The iFence "Layers of Protection" Pool Safety Tips
Aluminum Swimming Pool Fencing: Keeping Loved Ones Safe
B.O.C.A. pool safety standardsThe International Code Council (I.C.C.), more often known by their former name, the Building Officials and Code Administrators (B.O.C.A.), outline strong safety standards for swimming pool fences. In an effort to eliminate or reduce the accidental drowning of children, these standards have been recognized by many communities throughout the world.
Here are the highlights of the B.O.C.A./I.C.C. pool safety standards:
- The fence must be a minimum of 48" tall (or taller, depending on distance between horizontal rails).
- The middle horizontal rail must be at least 45" above the bottom horizontal rail (to prevent using the horizontal rails as a kind of ladder for climbing).
- The spacing between pickets must be less than 4".
- If space between pickets is less than 1 3/4'' (as in our Extreme feature), rule #2 does not apply and fence does not have to be taller than 48'' (because the tighter picket spacing has made climbing much more difficult).
- The space between the bottom horizontal rail and the ground must be less than 2".
- The gate(s) must be self-closing and self-latching.
- The gate(s) need to open out (away from the pool area).
- The opening mechanism of the latch must be at least 54" above grade (ground level).
Obey local laws regarding pool safetyWhile many communities have more relaxed standards, others have adopted more stringent standards. This is why we urge you to check your local pool fence legal codes before ordering your aluminum swimming pool fence, as these codes often vary from B.O.C.A. standards. If a permit is required, we recommend you obtain the permit before ordering your fence. Often, a neighborhood association may have restrictions as well. We provide the fence specifications you need to determine compliance, but since we are not familiar with all local code nuances throughout the world, iFenceUSA™ is not responsible if the fence you order does not comply with your local codes, whether government- or association-initiated.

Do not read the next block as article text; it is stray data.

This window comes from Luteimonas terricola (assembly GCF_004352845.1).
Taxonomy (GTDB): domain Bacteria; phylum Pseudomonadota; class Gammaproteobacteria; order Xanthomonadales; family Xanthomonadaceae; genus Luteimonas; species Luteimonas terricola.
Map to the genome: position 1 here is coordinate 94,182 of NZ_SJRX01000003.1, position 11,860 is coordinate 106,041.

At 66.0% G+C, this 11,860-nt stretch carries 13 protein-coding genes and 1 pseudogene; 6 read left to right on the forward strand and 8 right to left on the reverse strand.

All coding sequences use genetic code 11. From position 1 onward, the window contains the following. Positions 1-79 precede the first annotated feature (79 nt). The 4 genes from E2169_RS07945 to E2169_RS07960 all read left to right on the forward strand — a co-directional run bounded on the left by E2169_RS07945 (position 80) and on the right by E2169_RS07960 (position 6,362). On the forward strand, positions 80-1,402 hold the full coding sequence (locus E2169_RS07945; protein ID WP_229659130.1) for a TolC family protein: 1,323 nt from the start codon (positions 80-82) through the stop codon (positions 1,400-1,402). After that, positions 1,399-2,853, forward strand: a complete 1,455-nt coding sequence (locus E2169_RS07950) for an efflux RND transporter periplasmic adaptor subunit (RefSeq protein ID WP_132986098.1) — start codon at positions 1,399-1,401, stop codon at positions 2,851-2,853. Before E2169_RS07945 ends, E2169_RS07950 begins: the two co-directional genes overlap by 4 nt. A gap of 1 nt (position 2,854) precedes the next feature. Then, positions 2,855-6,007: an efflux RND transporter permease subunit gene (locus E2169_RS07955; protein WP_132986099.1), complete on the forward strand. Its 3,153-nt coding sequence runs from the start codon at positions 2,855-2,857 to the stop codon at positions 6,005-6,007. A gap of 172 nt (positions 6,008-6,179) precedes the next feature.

Location of your aluminum swimming pool fenceSwimming pools can be enclosed by a fence surrounding the pool while totally detached from your house or other "pass through" structure. Another plan is to use the house itself as a partial barrier, with fencing extending out from it to enclose the pool area and then terminating back at the house. The latter plan may comply with your local community pool safety codes (usually with alarms on all points of entry into the pool area from within the house), but it is our considered opinion that a separately enclosed pool area offers children a greater degree of protection. A child that "slips" outside would still have another layer to get through. We encourage you to thoughtfully plan for the safety of children, your own and others who may visit, and make decisions based on what you think is best, and the governing laws in your community.
Additional Safety TipsFollowing are some options for protecting children and preventing accidents as provided by the Association of Pool and Spa Professionals:
- Safety Covers: An impenetrable covering that completely covers the pool, spa, or hot tub will prevent access to the water when there is not supervision.
- Alarms: Alarms are available for doors, fences, in pools, and as a clip-on for children. Alarms detect unwanted entrances to your pool, spa, or hot tub.
- Rope and Float Line: Place these across the pool to alert swimmers to the separation of the deep end from the shallow end of the pool.
- Rescue Equipment: Equipment such as a life ring and shepherd's hook should be placed near the pool in an easily accessible spot.
- Posted Emergency Information: Post all CPR, other emergency information, and warning signs, as well as the emergency telephone number - 911 - near the pool, spa, or hot tub.
- Outside Telephone: Be sure to have a telephone in case you need to summon help.